About Suboxone (Buprenorphine/Naloxone)

Buprenorphine comes as a tablet or film. It is placed under the tongue or in the cheek from where it gets absorbed. It starts working within 15 to 20 minutes and is very effective in completely stopping the symptoms of withdrawal. This medication is given as a prescription and is available at many pharmacies. The medication is administered at home by the patient himself with monthly follow-up visits with the prescribing doctor.

Suboxone and Subutex are brand names for Buprenorphine/Naloxone, which is a medication that is used for the treatment of opioid addiction. This medication is placed under the tongue from where it gets absorbed in ten to fifteen minutes. It completely stops withdrawal symptoms, and is needed to be taken only once a day. These medications work since they are opioids but have some very special properties that make them suitable for use as a substitute for other opioids. They are very long-acting drugs, so a single daily dose is enough to prevent withdrawals. These drugs do not cause much euphoria or “high” so there is no reward to use them unnecessarily. Patients can slowly reduce their dosage with very minimal withdrawal symptoms. Eventually, patients may finally discontinue it altogether and be completely free of opioid use.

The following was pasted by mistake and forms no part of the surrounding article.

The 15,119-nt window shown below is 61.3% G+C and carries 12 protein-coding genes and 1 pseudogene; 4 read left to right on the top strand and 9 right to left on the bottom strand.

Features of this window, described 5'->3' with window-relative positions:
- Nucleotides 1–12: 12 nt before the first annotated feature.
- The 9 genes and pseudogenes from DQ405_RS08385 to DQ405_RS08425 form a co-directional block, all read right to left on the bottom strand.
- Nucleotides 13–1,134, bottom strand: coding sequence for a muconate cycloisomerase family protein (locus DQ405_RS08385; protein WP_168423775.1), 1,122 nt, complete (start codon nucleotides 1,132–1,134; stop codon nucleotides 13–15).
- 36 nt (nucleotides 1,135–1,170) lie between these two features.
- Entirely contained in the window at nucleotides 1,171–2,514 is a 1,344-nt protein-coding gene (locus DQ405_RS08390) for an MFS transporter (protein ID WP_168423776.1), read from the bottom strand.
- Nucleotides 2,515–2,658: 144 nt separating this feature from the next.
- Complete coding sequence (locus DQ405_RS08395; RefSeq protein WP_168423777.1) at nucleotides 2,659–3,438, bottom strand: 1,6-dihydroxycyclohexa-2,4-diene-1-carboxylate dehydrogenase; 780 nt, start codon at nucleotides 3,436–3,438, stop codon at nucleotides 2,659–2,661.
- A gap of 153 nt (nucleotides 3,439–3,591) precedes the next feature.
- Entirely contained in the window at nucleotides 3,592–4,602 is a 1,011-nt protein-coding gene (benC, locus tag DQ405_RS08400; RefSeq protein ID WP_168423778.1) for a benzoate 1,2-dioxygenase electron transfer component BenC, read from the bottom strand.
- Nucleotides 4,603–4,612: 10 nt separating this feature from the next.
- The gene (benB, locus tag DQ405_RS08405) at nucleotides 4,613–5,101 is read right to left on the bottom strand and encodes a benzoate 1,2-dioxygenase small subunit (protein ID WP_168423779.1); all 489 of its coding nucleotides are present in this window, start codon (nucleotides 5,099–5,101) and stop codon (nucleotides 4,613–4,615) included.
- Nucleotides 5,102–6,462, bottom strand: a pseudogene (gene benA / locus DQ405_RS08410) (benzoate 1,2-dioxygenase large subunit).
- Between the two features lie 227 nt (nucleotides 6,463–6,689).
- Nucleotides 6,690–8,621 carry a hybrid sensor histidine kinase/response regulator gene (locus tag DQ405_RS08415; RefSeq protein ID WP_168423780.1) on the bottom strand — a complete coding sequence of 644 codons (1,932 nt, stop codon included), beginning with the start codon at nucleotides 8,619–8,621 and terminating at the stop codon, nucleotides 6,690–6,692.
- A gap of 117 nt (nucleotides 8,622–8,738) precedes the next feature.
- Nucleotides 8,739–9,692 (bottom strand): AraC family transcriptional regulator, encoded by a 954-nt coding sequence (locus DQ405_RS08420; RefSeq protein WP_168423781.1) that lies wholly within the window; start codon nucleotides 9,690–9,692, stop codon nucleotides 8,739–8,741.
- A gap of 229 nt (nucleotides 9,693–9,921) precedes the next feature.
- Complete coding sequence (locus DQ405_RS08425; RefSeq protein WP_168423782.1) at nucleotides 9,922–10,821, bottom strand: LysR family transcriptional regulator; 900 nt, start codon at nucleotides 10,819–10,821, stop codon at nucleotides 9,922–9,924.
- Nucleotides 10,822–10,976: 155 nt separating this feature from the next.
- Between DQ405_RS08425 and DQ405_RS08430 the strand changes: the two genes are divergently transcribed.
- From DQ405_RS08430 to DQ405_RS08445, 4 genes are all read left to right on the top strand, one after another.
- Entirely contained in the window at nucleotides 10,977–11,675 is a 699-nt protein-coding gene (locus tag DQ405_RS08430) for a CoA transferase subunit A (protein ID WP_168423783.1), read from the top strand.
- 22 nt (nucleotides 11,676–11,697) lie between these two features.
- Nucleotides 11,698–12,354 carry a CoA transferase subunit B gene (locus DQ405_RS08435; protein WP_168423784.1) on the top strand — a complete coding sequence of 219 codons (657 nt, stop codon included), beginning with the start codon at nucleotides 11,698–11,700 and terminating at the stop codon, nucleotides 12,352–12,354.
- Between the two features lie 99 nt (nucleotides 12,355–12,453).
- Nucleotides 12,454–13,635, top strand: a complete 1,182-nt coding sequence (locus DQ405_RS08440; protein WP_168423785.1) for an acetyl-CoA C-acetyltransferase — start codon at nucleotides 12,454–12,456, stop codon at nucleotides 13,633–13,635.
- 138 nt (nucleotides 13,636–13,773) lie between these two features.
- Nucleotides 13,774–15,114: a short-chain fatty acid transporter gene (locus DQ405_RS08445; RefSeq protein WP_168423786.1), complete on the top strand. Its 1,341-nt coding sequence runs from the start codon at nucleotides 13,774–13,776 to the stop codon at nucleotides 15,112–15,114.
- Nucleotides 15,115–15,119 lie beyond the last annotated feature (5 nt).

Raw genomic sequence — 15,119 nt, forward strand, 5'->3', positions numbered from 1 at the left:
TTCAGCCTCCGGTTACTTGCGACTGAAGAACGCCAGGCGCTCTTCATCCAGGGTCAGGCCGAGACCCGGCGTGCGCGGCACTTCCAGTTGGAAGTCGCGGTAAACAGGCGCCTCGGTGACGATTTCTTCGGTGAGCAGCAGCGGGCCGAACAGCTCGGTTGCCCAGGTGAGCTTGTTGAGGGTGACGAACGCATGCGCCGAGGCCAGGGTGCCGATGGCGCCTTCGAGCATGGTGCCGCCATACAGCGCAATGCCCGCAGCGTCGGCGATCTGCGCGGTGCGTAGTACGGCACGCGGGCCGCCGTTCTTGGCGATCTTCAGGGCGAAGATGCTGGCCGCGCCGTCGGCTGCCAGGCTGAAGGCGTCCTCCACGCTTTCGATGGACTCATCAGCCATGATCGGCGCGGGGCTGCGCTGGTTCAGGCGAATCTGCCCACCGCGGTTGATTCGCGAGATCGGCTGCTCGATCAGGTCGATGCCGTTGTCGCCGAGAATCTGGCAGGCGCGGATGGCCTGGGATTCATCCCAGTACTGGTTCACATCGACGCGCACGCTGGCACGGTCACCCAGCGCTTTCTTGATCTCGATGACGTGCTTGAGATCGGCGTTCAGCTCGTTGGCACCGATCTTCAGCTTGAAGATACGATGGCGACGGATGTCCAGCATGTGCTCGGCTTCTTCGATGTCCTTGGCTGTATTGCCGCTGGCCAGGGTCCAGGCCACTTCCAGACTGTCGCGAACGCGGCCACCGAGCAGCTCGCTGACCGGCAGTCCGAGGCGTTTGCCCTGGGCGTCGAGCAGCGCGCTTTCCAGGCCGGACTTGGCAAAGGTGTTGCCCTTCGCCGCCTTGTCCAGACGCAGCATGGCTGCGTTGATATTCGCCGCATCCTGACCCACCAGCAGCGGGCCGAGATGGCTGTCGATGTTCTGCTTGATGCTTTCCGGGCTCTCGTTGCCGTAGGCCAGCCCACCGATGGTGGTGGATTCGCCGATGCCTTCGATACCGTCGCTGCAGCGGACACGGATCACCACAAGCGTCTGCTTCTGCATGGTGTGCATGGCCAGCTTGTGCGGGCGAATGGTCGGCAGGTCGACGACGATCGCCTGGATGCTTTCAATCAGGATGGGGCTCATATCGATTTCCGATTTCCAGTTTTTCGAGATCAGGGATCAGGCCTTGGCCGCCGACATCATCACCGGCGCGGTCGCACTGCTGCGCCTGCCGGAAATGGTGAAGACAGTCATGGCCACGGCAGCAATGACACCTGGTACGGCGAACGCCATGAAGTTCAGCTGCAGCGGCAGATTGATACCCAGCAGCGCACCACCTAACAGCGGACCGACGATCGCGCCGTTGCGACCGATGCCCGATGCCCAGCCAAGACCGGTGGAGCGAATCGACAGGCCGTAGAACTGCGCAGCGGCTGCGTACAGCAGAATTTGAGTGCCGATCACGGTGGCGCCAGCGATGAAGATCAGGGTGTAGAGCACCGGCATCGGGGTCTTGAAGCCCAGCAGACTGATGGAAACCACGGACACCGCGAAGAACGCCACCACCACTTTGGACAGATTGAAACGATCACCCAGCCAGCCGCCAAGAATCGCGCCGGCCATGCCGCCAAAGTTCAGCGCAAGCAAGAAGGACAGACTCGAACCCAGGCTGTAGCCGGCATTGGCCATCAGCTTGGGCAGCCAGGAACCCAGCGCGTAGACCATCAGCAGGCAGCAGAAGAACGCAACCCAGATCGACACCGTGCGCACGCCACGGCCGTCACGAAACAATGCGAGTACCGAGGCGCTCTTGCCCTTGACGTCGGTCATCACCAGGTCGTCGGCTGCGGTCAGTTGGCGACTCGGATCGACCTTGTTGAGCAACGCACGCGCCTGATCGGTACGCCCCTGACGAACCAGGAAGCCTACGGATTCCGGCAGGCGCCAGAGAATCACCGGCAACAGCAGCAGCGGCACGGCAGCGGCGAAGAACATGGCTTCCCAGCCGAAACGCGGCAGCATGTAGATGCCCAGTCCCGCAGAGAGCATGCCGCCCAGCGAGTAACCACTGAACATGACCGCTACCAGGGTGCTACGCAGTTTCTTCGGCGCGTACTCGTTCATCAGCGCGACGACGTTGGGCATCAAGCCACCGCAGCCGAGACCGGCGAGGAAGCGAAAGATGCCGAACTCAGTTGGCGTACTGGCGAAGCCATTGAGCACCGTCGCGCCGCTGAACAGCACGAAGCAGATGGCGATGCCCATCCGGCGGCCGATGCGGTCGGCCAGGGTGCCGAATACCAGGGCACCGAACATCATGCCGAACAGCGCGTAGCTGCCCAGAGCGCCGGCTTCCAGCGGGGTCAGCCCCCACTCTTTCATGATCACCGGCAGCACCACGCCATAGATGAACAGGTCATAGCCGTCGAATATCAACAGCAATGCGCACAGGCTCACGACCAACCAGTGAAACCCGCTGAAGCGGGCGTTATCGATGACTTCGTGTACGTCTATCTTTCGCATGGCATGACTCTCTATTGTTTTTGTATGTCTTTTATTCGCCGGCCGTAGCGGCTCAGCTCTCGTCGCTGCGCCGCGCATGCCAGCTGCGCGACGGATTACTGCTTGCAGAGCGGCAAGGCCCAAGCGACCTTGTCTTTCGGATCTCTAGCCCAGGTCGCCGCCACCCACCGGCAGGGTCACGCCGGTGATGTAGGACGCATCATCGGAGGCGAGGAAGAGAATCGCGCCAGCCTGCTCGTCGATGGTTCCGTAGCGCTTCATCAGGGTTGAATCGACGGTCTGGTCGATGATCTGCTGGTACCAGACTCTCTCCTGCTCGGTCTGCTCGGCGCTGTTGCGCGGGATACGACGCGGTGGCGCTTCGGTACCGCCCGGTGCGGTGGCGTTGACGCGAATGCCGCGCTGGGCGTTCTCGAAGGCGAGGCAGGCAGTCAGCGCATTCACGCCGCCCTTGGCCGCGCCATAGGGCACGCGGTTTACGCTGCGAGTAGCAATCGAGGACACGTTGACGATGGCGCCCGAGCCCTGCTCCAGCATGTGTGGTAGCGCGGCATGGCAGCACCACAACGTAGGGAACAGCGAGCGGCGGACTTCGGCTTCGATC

Since Buprenorphine is an opioid, it carries the same risks as other opioid drugs. If consumed in large quantity or with other drugs like benzodiazepines (i.e., Xanax, Diazepam, etc.) or alcohol, these drugs can cause death. It also rarely causes an increase in liver enzymes so for patients with a history of liver disease such as hepatitis, baseline lab work may be required.

About the Author

Paula Nicola, M.D.
Dr. Nicola is the Facility Director at Renu. She is a trained and board certified medical doctor with specialized training in addiction medicine.

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